The pressure was Brobdingnagian in scale, enough to reduce the average 13-year-old to a flibbertigibbet.
But not Anamika Veeramani, the North Royalton spelling champ who faced such stumpers as “arrhostia” and “simnel” as one of 11 finalists in May’s nationally televised Scripps National Spelling Bee.
Veeramani’s been competing in school spelling contests since the age of 7, and by fourth grade was beating eighth graders. This was her first trip to the national bee, where she made it to the final five before misspelling “fackeltanz,” a torchlight procession set to music for German royal weddings or celebrations.
We checked in with Veeramani, who is beginning eighth grade at Incarnate Word Academy and preparations for a 2010 run at the championship, to talk about what it’s like to take the spelling test of your life.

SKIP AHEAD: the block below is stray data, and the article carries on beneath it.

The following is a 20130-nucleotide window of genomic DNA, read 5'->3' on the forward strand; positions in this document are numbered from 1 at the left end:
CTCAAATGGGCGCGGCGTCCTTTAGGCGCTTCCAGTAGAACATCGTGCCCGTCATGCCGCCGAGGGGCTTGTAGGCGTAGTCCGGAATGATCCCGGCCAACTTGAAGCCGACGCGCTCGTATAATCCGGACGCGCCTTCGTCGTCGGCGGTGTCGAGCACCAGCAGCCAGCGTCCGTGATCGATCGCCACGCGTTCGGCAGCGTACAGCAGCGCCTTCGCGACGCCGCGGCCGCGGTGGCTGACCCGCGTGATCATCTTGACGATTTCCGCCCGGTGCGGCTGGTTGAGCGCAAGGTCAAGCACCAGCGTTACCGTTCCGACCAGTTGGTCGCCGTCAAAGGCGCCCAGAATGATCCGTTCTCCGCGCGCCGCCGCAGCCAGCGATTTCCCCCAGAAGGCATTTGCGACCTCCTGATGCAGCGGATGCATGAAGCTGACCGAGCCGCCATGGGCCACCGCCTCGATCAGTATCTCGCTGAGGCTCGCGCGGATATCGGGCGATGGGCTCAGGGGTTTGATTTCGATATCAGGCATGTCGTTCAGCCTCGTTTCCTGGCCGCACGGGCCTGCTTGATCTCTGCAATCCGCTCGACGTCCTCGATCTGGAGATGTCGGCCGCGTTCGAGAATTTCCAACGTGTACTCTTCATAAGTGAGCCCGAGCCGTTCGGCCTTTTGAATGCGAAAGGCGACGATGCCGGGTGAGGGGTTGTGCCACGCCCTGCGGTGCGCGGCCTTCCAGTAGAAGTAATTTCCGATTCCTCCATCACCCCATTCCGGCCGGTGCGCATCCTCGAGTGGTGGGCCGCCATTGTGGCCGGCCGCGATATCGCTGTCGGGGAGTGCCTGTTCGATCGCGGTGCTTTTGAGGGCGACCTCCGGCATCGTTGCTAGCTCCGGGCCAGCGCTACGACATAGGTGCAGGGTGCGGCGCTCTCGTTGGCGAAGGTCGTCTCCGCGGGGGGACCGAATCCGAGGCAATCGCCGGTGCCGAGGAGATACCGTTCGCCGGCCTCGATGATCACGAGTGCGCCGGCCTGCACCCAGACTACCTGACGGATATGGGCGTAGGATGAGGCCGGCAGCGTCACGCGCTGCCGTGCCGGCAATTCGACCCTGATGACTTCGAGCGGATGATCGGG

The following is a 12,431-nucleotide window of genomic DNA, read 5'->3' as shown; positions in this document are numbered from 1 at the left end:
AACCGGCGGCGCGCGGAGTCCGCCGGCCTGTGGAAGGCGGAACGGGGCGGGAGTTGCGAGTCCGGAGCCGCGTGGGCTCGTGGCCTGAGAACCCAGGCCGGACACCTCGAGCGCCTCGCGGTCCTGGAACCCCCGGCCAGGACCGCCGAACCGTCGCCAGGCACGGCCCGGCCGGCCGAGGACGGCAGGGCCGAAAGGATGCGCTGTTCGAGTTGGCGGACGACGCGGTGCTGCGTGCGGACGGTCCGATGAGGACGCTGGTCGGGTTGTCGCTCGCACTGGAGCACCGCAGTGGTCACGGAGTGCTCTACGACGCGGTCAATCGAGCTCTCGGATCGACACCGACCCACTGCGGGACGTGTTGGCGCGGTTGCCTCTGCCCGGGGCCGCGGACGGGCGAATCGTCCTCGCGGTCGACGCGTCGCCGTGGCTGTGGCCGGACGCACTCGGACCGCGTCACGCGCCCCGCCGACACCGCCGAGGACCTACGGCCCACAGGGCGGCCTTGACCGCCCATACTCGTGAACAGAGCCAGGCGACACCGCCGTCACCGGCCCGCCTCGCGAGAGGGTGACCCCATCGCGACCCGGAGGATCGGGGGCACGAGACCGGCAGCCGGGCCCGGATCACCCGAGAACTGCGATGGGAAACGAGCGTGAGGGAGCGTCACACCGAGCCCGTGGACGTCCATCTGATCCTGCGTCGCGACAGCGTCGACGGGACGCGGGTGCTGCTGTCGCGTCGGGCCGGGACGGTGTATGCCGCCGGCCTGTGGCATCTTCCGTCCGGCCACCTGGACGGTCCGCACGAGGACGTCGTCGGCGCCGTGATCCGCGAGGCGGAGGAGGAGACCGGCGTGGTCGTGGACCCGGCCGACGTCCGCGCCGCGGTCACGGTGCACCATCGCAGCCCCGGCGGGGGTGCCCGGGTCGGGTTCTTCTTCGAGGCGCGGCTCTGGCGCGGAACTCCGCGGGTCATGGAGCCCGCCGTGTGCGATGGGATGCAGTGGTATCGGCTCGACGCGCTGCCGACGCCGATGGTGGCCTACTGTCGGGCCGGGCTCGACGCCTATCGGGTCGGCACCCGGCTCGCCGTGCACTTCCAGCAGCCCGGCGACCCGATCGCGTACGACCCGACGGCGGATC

You seemed very calm when you were eliminated, but what were you feeling?
I felt upset, but I don’t really show my emotions very much. I have, like, a poker face. Plus, if I had to go back and watch myself crying, that would be really embarrassing.
Ever had any embarrassing spelling moments?
A couple of years ago at school, I was pulling up the search engine Google and spelled it “Googol” [a mathematical term meaning 10 to the 100th power]. Everyone was making fun of me because I’m supposed to be this great speller but I misspelled Google.
Do you have any anti-spelling stress relievers?
I want to be an author and a cardiovascular surgeon eventually, so I work on drafts of books I want to get published.
What’s your favorite word?
Xat [pronounced like “cat,” meaning a type of carved Native American totem pole]. One of the girls at the bee told me about it.
What’s your least favorite word?
Fackeltanz. I’ll never forget it.